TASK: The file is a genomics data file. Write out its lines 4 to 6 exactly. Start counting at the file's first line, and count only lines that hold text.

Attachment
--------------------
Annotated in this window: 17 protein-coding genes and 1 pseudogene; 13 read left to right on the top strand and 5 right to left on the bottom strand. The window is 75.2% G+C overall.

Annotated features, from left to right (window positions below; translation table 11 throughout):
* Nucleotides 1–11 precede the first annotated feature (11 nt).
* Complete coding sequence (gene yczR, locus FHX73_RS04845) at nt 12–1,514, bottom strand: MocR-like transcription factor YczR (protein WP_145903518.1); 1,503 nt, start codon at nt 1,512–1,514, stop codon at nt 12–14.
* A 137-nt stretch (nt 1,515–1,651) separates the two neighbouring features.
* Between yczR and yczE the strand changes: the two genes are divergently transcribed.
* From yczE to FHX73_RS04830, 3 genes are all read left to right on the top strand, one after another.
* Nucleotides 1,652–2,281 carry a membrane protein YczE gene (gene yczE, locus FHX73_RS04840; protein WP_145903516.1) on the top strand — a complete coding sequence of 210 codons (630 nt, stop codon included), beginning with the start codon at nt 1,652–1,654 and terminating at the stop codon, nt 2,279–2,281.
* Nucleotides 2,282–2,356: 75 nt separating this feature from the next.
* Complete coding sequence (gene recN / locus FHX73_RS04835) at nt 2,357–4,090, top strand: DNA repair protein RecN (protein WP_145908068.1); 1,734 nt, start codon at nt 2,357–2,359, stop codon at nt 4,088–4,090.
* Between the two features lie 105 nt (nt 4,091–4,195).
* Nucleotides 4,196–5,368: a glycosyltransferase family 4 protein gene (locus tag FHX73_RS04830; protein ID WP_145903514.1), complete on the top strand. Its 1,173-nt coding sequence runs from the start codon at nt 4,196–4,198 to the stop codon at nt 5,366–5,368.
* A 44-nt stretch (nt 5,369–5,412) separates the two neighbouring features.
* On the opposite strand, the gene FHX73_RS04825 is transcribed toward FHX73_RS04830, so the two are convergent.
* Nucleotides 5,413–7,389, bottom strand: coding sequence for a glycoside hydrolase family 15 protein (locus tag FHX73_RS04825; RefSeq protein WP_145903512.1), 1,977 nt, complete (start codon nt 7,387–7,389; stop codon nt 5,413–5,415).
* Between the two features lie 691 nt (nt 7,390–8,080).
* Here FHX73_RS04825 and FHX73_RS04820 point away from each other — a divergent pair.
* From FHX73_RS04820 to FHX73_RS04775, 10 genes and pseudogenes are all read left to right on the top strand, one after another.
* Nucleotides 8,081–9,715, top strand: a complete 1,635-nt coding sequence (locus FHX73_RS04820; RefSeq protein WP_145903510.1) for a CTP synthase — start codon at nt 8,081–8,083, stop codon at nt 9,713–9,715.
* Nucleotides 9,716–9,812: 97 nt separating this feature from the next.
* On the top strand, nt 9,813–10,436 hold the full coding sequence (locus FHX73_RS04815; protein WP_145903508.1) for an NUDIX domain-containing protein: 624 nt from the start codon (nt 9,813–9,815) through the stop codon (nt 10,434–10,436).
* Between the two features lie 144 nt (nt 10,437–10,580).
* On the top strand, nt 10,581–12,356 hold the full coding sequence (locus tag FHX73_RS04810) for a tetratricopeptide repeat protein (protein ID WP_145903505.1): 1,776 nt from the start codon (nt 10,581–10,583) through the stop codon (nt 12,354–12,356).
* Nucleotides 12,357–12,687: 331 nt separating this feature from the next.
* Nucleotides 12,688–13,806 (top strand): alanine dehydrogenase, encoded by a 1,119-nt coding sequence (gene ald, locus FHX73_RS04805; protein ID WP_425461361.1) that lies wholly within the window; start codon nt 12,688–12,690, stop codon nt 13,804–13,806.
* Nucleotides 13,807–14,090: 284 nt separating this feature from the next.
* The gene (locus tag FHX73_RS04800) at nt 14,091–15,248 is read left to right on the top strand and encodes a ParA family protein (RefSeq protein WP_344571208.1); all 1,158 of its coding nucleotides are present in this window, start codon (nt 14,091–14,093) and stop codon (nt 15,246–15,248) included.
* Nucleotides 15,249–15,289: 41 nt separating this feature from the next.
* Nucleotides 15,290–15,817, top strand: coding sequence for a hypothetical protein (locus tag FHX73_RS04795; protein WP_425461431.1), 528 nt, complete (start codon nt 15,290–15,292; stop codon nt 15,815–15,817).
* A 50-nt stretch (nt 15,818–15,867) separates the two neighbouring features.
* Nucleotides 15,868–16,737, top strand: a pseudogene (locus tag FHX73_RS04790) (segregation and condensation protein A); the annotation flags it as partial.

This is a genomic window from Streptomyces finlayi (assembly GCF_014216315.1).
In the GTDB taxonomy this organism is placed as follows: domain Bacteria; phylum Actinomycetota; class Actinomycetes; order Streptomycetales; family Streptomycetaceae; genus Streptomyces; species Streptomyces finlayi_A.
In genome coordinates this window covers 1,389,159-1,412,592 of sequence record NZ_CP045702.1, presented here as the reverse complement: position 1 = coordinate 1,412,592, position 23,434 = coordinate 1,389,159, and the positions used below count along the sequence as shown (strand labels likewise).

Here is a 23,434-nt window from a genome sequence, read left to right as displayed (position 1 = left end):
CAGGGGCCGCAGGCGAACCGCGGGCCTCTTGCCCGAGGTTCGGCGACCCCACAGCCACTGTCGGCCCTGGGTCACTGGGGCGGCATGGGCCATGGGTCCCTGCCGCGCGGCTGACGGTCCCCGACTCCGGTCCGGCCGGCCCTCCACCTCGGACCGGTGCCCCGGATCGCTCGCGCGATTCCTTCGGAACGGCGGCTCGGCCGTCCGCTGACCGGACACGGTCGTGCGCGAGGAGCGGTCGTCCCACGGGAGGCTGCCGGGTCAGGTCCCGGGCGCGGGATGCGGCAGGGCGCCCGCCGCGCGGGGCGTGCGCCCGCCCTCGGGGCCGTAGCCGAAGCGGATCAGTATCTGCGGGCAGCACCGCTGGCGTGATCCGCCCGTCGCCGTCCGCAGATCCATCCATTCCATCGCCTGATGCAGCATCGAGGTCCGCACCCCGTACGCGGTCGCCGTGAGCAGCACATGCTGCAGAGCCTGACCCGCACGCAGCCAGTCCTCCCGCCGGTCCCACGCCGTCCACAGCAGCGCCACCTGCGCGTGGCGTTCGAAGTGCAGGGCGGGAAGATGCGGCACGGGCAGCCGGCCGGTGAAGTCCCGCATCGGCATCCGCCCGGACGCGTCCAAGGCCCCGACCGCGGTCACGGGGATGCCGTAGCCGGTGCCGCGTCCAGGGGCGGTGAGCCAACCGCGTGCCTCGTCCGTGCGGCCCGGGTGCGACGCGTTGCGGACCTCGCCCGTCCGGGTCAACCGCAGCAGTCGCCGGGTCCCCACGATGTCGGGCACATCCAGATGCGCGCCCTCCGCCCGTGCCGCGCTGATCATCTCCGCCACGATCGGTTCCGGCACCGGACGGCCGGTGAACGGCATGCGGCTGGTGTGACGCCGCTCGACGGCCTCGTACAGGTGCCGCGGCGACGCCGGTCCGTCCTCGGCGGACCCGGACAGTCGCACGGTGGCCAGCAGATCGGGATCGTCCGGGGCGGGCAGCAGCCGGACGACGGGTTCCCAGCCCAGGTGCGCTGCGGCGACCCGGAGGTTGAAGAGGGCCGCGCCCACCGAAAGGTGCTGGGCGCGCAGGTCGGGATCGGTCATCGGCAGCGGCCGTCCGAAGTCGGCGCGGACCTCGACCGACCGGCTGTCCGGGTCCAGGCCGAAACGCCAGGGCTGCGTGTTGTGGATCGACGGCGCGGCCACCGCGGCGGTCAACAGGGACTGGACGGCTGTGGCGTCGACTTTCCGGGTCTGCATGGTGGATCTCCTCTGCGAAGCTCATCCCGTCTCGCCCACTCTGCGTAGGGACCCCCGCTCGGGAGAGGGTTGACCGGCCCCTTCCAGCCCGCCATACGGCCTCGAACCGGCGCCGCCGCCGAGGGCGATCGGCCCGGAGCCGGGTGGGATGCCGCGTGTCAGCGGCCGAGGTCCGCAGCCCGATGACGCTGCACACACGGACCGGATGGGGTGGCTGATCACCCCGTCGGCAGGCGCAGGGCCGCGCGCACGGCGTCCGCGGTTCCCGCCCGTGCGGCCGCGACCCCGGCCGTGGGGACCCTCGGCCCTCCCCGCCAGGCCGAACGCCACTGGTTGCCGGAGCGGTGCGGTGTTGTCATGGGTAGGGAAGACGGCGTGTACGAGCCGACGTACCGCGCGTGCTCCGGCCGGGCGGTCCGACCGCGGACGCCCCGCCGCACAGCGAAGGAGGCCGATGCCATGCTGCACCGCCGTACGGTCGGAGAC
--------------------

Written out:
* Complete coding sequence (gene yczR, locus FHX73_RS04845) at nt 12–1,514, bottom strand: MocR-like transcription factor YczR (protein WP_145903518.1); 1,503 nt, start codon at nt 1,512–1,514, stop codon at nt 12–14.
* A 137-nt stretch (nt 1,515–1,651) separates the two neighbouring features.
* Between yczR and yczE the strand changes: the two genes are divergently transcribed.